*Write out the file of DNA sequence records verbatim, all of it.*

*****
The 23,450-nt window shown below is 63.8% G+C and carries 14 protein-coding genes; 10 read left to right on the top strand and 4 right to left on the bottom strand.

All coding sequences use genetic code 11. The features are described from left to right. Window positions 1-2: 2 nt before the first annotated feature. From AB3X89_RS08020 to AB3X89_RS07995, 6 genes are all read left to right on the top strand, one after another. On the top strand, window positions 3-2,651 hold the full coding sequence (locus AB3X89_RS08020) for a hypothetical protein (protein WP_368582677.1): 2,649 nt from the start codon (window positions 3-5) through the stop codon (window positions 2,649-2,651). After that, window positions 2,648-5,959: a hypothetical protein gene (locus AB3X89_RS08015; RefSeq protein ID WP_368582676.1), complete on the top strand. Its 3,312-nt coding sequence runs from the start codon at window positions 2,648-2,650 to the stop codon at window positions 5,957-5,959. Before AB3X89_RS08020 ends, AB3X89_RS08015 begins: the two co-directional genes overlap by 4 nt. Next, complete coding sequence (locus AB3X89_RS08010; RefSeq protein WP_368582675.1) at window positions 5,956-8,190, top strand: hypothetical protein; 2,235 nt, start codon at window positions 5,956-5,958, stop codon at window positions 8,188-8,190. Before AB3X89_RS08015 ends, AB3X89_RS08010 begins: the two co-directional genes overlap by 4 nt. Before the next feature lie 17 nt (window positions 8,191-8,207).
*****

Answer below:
The 23,450-nt window shown below is 63.8% G+C and carries 14 protein-coding genes; 10 read left to right on the top strand and 4 right to left on the bottom strand.

All coding sequences use genetic code 11. The features are described from left to right. Window positions 1-2: 2 nt before the first annotated feature. From AB3X89_RS08020 to AB3X89_RS07995, 6 genes are all read left to right on the top strand, one after another. On the top strand, window positions 3-2,651 hold the full coding sequence (locus AB3X89_RS08020) for a hypothetical protein (protein WP_368582677.1): 2,649 nt from the start codon (window positions 3-5) through the stop codon (window positions 2,649-2,651). After that, window positions 2,648-5,959: a hypothetical protein gene (locus AB3X89_RS08015; RefSeq protein ID WP_368582676.1), complete on the top strand. Its 3,312-nt coding sequence runs from the start codon at window positions 2,648-2,650 to the stop codon at window positions 5,957-5,959. Before AB3X89_RS08020 ends, AB3X89_RS08015 begins: the two co-directional genes overlap by 4 nt. Next, complete coding sequence (locus AB3X89_RS08010; RefSeq protein WP_368582675.1) at window positions 5,956-8,190, top strand: hypothetical protein; 2,235 nt, start codon at window positions 5,956-5,958, stop codon at window positions 8,188-8,190. Before AB3X89_RS08015 ends, AB3X89_RS08010 begins: the two co-directional genes overlap by 4 nt. Before the next feature lie 17 nt (window positions 8,191-8,207).